Stocks zoom to record highs on Greek deal

Greece gets 4-month bailout extension
Greece gets 4-month bailout extension

Not even an arctic freeze on Wall Street can compete with the warmth of Greece's economic compromise.

After a challenging start to the year, the stock market appears to have gotten back on track.

The latest evidence came on Friday as U.S. stocks zoomed to all-time highs in response to a deal to keep Greece in the eurozone, at least for the next four months.

The Dow popped 155 points and notched its first closing high of 2015. The S&P 500 also landed in record territory and both indexes are now up about 2% on the year.

The party also extended to the tech world as the Nasdaq notched its first eight-day win streak in a year. The index is now less than 1% from the 5,000 level and is quickly approaching its own all-time highs.

S&P 500 bull market

Related: Europe gives Greece another four months

Greek party: Investors can thank Europe for Friday's strong performance. Stocks gathered momentum midday as signs emerged that Greece was finally on the verge of reaching a compromise that would prevent a calamitous exit from the eurozone.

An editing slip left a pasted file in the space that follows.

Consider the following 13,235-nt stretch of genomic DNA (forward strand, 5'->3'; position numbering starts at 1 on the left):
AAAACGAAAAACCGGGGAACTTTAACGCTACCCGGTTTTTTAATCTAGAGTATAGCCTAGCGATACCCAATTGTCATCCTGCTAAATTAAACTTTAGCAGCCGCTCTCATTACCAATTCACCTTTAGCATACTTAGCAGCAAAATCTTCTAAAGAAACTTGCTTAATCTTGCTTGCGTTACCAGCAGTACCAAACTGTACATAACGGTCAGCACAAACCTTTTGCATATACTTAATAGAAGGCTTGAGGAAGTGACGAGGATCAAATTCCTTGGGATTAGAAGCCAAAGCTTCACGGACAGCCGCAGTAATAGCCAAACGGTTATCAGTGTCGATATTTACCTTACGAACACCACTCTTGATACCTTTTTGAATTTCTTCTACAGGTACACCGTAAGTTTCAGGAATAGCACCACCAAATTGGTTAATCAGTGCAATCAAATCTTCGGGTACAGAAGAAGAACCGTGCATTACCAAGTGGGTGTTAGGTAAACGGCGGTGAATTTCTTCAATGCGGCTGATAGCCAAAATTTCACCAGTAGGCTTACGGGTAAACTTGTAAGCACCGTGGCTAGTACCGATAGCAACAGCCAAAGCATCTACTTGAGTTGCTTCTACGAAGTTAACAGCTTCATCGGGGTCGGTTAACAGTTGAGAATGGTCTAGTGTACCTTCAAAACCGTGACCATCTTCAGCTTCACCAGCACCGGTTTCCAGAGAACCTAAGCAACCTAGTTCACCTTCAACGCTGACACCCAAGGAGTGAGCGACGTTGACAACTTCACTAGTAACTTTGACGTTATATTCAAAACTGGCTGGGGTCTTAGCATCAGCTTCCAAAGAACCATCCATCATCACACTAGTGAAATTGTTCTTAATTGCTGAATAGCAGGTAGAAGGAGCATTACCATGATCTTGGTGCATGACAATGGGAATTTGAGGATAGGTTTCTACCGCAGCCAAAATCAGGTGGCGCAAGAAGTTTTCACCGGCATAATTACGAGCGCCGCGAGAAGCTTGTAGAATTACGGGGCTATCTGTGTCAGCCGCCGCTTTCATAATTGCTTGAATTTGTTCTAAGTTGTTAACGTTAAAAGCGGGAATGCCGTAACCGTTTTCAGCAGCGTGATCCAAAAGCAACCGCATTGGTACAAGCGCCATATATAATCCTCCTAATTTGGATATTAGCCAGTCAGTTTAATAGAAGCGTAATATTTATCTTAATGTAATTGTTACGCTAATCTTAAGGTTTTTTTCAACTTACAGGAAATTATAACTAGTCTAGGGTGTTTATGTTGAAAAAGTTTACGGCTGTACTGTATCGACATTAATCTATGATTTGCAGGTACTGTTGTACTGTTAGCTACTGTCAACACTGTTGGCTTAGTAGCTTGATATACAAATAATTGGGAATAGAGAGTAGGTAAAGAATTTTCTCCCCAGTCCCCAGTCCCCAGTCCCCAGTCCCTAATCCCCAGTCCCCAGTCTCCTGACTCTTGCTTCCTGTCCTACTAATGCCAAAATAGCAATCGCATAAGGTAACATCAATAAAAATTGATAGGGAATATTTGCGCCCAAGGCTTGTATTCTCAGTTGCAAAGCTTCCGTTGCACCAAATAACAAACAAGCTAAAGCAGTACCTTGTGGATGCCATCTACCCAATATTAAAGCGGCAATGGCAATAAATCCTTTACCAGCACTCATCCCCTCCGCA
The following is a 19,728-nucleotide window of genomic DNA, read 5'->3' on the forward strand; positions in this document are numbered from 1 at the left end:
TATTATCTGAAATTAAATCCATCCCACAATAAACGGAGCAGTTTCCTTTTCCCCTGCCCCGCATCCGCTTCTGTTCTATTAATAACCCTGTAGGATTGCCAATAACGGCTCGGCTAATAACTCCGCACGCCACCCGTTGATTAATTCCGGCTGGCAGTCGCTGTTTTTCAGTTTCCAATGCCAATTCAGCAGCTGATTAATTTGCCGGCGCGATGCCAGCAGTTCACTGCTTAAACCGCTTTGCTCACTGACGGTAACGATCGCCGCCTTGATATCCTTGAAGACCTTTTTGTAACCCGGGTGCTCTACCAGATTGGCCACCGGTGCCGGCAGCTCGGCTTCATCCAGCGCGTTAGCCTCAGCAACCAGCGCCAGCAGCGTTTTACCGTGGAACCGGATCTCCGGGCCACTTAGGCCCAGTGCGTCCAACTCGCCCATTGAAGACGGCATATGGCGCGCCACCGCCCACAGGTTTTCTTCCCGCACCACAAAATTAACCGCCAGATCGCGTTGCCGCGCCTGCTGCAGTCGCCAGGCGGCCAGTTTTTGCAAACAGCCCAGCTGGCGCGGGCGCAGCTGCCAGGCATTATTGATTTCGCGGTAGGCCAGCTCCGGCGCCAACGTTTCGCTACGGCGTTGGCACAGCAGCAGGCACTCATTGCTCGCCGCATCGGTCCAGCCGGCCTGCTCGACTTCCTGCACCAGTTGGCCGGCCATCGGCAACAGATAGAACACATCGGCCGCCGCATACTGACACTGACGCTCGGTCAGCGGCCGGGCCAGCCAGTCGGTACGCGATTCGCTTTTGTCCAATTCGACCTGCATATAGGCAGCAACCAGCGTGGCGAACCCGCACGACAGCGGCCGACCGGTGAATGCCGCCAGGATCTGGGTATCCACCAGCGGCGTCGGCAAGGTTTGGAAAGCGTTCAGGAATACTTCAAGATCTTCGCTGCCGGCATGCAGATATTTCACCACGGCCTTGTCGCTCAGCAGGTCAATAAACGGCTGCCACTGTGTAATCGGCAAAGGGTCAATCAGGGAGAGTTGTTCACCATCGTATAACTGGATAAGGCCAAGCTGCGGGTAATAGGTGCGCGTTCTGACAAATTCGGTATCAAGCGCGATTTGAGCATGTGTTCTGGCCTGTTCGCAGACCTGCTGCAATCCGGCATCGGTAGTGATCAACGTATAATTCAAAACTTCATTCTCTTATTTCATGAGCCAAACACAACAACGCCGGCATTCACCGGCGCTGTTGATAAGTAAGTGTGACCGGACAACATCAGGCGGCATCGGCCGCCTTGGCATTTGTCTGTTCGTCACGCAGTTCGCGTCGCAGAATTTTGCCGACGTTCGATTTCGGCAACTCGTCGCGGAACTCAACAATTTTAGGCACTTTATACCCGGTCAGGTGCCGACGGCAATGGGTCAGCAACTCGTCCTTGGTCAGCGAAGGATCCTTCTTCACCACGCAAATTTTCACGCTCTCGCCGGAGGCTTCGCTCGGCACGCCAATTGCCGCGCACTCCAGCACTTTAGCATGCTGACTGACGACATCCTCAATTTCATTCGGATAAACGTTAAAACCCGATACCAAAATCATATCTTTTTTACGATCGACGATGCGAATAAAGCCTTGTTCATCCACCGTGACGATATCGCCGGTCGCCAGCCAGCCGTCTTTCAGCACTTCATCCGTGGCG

While Wall Street didn't appear to be overly concerned about a Greek exit, the prolonged political situation did not inspire confidence among investors. Fears about how Greece would stay in the currency bloc resurfaced after the anti-austerity Syriza party gained power in late January.

But after weeks of haggling and public posturing, Greece's creditors confirmed late Friday the two sides reached a four-month extension of the bailout. That's great news for Greece because the country was quickly running out of money and risked a collapse of its banking system.

European stocks were closed when the deal was reached, but an exchange-traded fund tracking Greek stocks -- the Global X FTSE Greece 20 ETF (GREK) -- soared 11%.

"This deal temporarily eases tensions and gives Greece breathing room to negotiate long term-debt relief," said Jay Jacobs, a research analyst at Global X Funds.

Related: Why this tech party isn't like 1999

Greece: small economy, big market mover
Greece: small economy, big market mover

Now what? However, the compromise requires Athens to submit details on certain reform and budget moves it plans to take by Monday.

And it's important to remember this is only a four-month deal. That means it could merely set the stage for another crisis in June.

For now, U.S. investors can turn their attention to matters far closer to home. Next week Janet Yellen will be in the hot seat as the Federal Reserve chief testifies on Capitol Hill on Tuesday and Wednesday. Investors will comb through Yellen's comments for signs on when the Fed may pull the trigger on its first rate hike since 2006.

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